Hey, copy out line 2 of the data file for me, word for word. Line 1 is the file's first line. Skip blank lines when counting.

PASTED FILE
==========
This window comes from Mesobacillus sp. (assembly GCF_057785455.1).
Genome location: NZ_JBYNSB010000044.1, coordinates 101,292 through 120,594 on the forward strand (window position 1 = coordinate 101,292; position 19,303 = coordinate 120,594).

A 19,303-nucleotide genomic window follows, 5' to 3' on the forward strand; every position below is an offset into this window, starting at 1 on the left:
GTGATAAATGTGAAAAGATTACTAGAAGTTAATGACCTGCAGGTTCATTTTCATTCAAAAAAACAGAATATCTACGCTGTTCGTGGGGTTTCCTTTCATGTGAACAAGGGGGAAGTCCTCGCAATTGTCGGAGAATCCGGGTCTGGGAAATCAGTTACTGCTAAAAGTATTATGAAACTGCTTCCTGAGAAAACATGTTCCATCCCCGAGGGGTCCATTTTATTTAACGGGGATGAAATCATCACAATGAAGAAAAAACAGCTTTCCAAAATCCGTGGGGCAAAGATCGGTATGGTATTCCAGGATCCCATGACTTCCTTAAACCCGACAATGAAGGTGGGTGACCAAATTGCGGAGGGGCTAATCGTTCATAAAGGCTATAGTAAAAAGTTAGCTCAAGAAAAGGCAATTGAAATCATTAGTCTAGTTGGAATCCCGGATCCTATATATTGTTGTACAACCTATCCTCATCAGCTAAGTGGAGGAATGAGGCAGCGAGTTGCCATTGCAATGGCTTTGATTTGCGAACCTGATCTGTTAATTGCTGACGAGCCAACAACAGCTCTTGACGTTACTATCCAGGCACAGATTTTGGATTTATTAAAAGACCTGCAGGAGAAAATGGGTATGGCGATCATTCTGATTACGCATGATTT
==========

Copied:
Genome location: NZ_JBYNSB010000044.1, coordinates 101,292 through 120,594 on the forward strand (window position 1 = coordinate 101,292; position 19,303 = coordinate 120,594).